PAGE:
Monday, August 9, 2010

The Grammy's, A Burrito, and a Sick Boy

Friday I walked over to the post office to send off the Soul Appeal Records entries to the Grammy’s. I’m pretty sure my feet weren’t touching the ground. It’s just plain fun to throw your songs into the music industry hat, see what happens.

Once posted, I headed back to the office via a different route, this one in front of the Daily Bee (our local newspaper), where there was apparently a “yard sale” going on. The sale was on both sides of the sidewalk, so foot traffic was funneled through. Yes, I looked. Voila, I found two picnic table cloths (on the list for the camp box), but no prices. I got in line to inquire.

The woman in front of me handed over a twenty for her few items and was on her way. Turns out this was a sale “by donation” and the money was going to a boy in town who has brain cancer. The family, including cousins and extended relatives, were giving up household belongings, sporting equipment, every single thing they could spare to raise money for medical care for the young boy.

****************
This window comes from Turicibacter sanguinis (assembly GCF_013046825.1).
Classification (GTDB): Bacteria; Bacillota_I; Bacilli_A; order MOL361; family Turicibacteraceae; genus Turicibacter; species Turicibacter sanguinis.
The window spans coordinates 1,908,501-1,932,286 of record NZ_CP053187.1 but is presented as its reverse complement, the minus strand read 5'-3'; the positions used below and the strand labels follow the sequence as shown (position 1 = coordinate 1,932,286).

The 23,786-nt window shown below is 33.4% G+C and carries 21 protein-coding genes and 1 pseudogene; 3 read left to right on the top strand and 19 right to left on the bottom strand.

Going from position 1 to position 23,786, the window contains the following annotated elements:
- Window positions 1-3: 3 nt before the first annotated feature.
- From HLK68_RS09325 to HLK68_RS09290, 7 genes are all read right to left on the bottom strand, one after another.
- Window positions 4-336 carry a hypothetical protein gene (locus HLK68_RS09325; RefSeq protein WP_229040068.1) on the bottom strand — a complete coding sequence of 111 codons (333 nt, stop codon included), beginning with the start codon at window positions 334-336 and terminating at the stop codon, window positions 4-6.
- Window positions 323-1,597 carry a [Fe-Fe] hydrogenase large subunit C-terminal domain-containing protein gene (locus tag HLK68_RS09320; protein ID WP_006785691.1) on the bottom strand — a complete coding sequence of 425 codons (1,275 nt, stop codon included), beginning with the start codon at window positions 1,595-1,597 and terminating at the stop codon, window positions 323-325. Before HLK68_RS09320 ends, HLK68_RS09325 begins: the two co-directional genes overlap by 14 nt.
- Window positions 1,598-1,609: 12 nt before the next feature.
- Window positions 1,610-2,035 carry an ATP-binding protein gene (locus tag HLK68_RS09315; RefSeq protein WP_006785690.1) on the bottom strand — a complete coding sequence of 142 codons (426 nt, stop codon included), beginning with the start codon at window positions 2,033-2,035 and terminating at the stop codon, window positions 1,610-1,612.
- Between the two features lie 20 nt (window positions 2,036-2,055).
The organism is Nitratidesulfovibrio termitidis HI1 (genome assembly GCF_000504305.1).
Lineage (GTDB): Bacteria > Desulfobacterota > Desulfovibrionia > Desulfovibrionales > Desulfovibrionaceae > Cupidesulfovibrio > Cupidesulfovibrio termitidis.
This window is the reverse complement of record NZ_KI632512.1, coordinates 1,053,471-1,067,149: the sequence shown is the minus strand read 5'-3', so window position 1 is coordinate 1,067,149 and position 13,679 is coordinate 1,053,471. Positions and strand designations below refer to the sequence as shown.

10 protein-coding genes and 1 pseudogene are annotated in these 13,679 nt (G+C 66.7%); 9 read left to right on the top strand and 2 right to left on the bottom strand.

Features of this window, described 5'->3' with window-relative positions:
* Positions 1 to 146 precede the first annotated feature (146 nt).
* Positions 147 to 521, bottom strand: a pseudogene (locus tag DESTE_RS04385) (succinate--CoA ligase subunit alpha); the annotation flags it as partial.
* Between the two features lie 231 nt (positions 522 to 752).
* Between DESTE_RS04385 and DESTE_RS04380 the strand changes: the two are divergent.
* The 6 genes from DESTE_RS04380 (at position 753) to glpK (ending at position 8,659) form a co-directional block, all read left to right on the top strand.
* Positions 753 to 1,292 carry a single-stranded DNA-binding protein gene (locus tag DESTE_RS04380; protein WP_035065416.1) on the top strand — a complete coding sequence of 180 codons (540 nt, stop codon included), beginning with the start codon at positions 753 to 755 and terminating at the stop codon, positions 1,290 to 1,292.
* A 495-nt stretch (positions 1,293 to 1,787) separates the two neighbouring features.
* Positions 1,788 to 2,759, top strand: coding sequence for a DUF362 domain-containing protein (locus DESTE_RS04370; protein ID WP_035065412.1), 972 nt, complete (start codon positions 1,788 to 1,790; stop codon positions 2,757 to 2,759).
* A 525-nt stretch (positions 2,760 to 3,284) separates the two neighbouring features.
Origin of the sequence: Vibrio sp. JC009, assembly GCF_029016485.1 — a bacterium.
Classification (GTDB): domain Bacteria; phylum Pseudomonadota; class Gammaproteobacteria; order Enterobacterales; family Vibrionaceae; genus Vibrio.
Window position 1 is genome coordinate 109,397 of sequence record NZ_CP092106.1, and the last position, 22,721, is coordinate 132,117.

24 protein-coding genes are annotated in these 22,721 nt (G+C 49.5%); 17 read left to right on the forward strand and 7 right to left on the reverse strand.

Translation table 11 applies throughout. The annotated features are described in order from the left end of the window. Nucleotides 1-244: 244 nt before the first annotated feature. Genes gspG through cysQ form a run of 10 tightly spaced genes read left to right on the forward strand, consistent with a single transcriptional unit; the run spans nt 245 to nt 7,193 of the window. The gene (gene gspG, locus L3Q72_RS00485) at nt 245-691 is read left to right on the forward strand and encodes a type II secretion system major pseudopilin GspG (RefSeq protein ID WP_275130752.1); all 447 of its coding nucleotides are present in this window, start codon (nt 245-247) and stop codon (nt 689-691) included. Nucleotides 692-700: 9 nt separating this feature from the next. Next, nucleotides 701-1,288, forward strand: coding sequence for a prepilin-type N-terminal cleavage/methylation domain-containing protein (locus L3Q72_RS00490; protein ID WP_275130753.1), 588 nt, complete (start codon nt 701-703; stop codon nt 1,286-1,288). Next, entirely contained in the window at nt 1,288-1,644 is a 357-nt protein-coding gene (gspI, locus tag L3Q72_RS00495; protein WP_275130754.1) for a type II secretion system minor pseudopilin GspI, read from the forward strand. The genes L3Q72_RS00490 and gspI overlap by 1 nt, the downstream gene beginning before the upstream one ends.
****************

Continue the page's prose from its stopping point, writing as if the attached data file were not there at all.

Both feet now solidly on the ground, I watched as person after person gave $10, $20, $50 dollars to help a boy they did not know. I watched as the things that were being sacrificed by one family to try and save a life were finding new homes at prices they probably didn’t see new.

When you made a donation, you got a coupon for a free burrito from Joel’s (the best Mexican food anywhere, served up by the nicest people you could hope to meet). So I got Tim and we walked to Joel’s. Joel said, “the coupon is good only on Sundays,” (the day they are closed). “And I was going to tell you how great I thought you were for being so generous and giving,” I replied. We all had a good, neighborly laugh.

While we enjoyed our lunch, a friend from the radio station was chatting with us. “What’s going on over at the Bee,” he asked. I told him. “I’ve got a few spare bucks in my pocket,” he said, “I’ll take it over.”

Tim and I could both feel the tears stinging our eyes.

People want to help. People do not want to see others in pain. People are inherently good.

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